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Hamlin Lake Preservation Society

 

Protecting Hamlin Lake for Future Generations 

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Excel Spreadsheet

 

 

 

 

Plot of Data

From:          Dave Hall [cdhall@charter.net]

            Sunday, December 14, 2008

 

The data here are taken from years of family journals, and give some story of the timing of ice on Hamlin Lake.  Bear in mind that this is the best we can do considering the difficulty of observing the whole lake.

For years, we'd go out to the bluff, and if the lake were ice covered as far as we could see, we'd declare it frozen.  Then, in the spring, if the lake were open enough to row a boat from the Middle Bayou to the State Park, without having the oars touch any ice, and if it stayed open, we declared it ice free as of the day that the rowing would have happened if we'd taken the time to do it. 

Usually, though, the date of opening was recorded when the whole lake, looking from our bluff, seems ice free.  That's usually a very sudden event.

Then, in more recent years, Kent and Peg Gage moved to the area of the Narrows, and we'd compare data.  When I saw ice everywhere, Kent would report that the north quarter of the lake was open.  It's all due to the curvature of the earth, and things like that.  Sometimes, after a cold spell, he'd allow that the lake was frozen everywhere but at the Narrows.  Very frustrating for the data collector.  So bear in mind that the data isn't perfect.  The Narrows Test is apparently more rigorous than the Middle Bayou test.

Rumor has it that there was a group that tried to make a more accurate measure of ice conditions, way back in the 1940s and maybe the early 1950s, before littering was invented.  Their method was to drag an old, junk car out to a point on the ice somewhat east of the Narrows while the lake was still solidly frozen.  Then they'd start a winner-take-all pool, with entrants paying a dollar to guess the date that the car would finally sink through the ice in the spring.  I suppose that someone could hurry the process by sneaking out in the middle of the night and chopping holes around the car until it sank, but there's no record of this ever having happened.  We're all pretty honorable up here in the frozen north.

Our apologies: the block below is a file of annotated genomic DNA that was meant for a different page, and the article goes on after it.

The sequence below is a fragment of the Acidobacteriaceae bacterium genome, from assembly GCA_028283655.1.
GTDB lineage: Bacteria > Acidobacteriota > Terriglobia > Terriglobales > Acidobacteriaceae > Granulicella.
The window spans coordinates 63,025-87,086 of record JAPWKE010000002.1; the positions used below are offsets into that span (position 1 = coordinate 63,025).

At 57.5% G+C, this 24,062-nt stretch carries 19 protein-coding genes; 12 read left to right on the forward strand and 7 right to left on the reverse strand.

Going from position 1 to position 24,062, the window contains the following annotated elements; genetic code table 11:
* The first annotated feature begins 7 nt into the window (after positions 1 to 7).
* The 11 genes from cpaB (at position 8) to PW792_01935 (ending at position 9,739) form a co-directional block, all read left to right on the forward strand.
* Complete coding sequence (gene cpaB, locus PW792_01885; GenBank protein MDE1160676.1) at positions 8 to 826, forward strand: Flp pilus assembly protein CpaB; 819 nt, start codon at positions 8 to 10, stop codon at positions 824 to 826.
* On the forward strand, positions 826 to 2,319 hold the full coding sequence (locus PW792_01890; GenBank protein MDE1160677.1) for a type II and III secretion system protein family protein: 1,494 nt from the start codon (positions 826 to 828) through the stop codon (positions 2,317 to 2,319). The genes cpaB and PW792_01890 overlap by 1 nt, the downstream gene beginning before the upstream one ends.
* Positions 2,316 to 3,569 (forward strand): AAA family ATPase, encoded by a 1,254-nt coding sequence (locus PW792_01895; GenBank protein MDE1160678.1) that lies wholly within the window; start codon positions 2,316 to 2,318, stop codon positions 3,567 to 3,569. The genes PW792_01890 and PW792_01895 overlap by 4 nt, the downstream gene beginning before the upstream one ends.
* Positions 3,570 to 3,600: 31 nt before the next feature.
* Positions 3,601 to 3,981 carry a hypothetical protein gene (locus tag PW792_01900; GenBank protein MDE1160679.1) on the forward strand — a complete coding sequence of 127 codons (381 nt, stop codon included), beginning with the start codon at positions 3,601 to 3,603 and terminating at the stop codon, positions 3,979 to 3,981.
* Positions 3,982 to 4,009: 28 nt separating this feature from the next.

Lately, I've taken to flying over the lake to check on freeze-up and ice-out dates, but that's still not too good.  This year, for example, even the geese were having airframe icing problems about the time that the lake appeared frozen, so there was no way I was going to risk a flight to see the lake ice.  By the time I did get up, almost a week after it appeared frozen, there was no question about it; things were solid down there, so I declared the date.

The next day, I got a call from Kent, who reported that the narrows had finally frozen up.  My date, December 7 by the Middle Bayou Standard, was almost a week ahead of Kent's Narrows Standard.

I guess the next significant date will be when Ed Dennison reports the Upper Lake Fish  Shanty Standard, when there are at least three shanties out there.  Or is it six shanties?  I forget.

 

Dave Hall

 

 

  Hamlin Lake Preservation Society, PO Box 178, Ludington, MI 49431